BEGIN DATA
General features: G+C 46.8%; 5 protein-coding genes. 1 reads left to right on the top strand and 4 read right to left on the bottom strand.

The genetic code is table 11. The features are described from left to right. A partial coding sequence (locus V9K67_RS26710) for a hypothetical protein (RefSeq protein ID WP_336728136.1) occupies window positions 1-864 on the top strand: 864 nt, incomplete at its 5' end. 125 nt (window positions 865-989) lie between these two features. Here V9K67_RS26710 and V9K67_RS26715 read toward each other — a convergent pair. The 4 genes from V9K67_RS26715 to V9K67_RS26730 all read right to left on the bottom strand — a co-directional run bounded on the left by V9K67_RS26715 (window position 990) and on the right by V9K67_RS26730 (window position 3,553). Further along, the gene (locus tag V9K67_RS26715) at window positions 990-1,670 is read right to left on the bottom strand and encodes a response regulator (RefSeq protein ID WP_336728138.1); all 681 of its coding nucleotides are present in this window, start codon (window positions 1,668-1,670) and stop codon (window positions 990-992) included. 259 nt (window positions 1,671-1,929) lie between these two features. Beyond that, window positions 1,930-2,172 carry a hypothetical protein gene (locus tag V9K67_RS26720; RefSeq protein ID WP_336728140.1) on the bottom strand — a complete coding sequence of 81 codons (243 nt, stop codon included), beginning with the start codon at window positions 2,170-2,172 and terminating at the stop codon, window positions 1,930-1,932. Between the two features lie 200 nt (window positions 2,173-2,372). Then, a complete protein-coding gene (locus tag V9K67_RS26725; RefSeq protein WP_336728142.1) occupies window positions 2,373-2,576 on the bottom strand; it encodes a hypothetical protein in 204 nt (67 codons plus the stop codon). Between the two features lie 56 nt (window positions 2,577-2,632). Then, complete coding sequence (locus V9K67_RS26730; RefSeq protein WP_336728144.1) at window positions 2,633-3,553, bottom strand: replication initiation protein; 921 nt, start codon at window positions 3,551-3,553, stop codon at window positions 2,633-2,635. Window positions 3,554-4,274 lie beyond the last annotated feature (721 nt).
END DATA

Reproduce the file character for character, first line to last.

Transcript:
General features: G+C 46.8%; 5 protein-coding genes. 1 reads left to right on the top strand and 4 read right to left on the bottom strand.

The genetic code is table 11. The features are described from left to right. A partial coding sequence (locus V9K67_RS26710) for a hypothetical protein (RefSeq protein ID WP_336728136.1) occupies window positions 1-864 on the top strand: 864 nt, incomplete at its 5' end. 125 nt (window positions 865-989) lie between these two features. Here V9K67_RS26710 and V9K67_RS26715 read toward each other — a convergent pair. The 4 genes from V9K67_RS26715 to V9K67_RS26730 all read right to left on the bottom strand — a co-directional run bounded on the left by V9K67_RS26715 (window position 990) and on the right by V9K67_RS26730 (window position 3,553). Further along, the gene (locus tag V9K67_RS26715) at window positions 990-1,670 is read right to left on the bottom strand and encodes a response regulator (RefSeq protein ID WP_336728138.1); all 681 of its coding nucleotides are present in this window, start codon (window positions 1,668-1,670) and stop codon (window positions 990-992) included. 259 nt (window positions 1,671-1,929) lie between these two features. Beyond that, window positions 1,930-2,172 carry a hypothetical protein gene (locus tag V9K67_RS26720; RefSeq protein ID WP_336728140.1) on the bottom strand — a complete coding sequence of 81 codons (243 nt, stop codon included), beginning with the start codon at window positions 2,170-2,172 and terminating at the stop codon, window positions 1,930-1,932. Between the two features lie 200 nt (window positions 2,173-2,372). Then, a complete protein-coding gene (locus tag V9K67_RS26725; RefSeq protein WP_336728142.1) occupies window positions 2,373-2,576 on the bottom strand; it encodes a hypothetical protein in 204 nt (67 codons plus the stop codon). Between the two features lie 56 nt (window positions 2,577-2,632). Then, complete coding sequence (locus V9K67_RS26730; RefSeq protein WP_336728144.1) at window positions 2,633-3,553, bottom strand: replication initiation protein; 921 nt, start codon at window positions 3,551-3,553, stop codon at window positions 2,633-2,635. Window positions 3,554-4,274 lie beyond the last annotated feature (721 nt).